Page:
To get to a democratic path, the mentality, the governance practices and political structures that sustain the atse culture should be totally revamped and replaced by open consensual democratic institutions. However, the mentality is so entrenched and the idea of integration seriously damaged, the chances of keeping the empire together is slipping away every day. On the other hand, Oromo political leaders have a hard choice to make as well. They can either continue to beg, cajole, and pressure Ethiopianist politicians hoping that they would change their behavior, reform and adopt a genuine democracy to save Ethiopia from disintegration, which may not happen at all, or they can boldly go forward with a project of rebuilding a democratic Oromia based on its rich gadaa traditions. At any rate, there is not much time left for all to ponder endlessly.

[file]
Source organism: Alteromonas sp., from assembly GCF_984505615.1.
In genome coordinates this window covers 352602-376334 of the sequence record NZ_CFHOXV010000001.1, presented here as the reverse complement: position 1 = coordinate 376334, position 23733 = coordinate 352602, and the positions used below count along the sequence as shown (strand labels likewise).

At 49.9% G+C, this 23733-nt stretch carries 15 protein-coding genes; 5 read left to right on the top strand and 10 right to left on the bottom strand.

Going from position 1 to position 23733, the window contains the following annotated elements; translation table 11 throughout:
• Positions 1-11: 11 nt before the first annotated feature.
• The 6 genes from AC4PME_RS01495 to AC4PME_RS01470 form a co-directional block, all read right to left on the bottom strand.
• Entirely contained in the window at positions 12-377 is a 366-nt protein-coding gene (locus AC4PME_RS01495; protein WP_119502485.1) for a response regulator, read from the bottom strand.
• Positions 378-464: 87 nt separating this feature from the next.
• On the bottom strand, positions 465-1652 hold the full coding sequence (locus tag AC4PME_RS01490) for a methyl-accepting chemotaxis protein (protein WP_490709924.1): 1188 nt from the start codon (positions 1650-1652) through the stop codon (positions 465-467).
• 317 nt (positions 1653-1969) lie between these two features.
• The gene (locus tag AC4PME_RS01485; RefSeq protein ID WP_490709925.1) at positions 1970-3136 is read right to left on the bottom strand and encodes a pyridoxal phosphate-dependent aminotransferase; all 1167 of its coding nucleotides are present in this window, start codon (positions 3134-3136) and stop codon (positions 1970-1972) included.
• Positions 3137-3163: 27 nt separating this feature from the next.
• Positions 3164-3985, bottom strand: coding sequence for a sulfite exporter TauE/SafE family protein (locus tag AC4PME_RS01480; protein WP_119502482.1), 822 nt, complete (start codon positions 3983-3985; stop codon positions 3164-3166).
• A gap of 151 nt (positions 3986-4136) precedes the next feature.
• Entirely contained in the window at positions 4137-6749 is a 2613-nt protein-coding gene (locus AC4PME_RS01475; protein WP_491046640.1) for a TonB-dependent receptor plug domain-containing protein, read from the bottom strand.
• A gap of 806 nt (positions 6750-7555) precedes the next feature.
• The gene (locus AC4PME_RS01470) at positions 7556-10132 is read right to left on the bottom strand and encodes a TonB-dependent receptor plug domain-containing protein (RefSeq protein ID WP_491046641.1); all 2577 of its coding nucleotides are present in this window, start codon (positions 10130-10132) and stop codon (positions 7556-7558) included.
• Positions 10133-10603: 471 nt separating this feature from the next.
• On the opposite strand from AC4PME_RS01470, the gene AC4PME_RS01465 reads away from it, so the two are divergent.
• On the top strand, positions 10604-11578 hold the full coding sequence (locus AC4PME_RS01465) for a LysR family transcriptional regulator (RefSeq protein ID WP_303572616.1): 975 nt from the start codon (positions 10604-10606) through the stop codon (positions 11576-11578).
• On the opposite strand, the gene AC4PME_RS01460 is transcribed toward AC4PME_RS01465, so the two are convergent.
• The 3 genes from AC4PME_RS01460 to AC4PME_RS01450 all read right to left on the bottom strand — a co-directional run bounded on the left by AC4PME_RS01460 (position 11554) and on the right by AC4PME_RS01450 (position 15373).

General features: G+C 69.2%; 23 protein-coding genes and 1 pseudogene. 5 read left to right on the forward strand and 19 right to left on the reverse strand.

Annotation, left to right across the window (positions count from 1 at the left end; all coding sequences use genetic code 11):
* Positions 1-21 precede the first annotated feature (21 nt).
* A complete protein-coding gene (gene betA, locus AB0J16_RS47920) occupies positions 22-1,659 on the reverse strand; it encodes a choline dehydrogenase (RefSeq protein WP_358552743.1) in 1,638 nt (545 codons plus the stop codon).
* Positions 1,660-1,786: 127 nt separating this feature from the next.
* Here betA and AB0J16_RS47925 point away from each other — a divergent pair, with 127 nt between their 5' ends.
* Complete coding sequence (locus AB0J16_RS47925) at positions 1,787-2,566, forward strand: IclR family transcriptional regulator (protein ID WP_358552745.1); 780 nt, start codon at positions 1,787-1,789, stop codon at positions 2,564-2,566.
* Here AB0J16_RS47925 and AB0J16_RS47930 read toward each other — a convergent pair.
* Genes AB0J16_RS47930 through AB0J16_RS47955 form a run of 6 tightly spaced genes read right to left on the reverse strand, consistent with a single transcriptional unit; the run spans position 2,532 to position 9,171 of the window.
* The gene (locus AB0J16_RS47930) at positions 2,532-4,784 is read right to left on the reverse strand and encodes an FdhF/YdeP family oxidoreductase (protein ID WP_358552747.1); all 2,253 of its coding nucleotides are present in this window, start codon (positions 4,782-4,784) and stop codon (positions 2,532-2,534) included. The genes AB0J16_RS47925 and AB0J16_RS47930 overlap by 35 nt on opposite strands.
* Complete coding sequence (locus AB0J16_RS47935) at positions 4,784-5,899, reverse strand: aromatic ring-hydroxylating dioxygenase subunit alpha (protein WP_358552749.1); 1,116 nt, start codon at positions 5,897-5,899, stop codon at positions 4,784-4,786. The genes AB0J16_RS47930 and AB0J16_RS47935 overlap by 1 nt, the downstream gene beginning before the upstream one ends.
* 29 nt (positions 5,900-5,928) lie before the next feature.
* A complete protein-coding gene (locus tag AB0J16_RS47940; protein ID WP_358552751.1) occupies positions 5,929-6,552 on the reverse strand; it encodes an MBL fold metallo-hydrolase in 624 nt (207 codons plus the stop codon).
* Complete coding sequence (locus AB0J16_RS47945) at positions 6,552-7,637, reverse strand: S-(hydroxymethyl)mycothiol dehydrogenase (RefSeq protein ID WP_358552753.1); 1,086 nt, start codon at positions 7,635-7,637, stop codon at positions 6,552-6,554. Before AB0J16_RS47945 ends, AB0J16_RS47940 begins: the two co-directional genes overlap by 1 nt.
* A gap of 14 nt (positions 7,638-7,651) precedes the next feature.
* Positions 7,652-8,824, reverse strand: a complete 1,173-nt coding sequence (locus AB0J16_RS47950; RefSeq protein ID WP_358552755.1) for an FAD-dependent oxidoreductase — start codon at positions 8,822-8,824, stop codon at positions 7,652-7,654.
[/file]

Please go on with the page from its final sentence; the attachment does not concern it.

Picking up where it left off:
*Guluma Gemed is Associate Professor of Africana Studies at the University of Michigan-Flint. He can be reached at email@example.com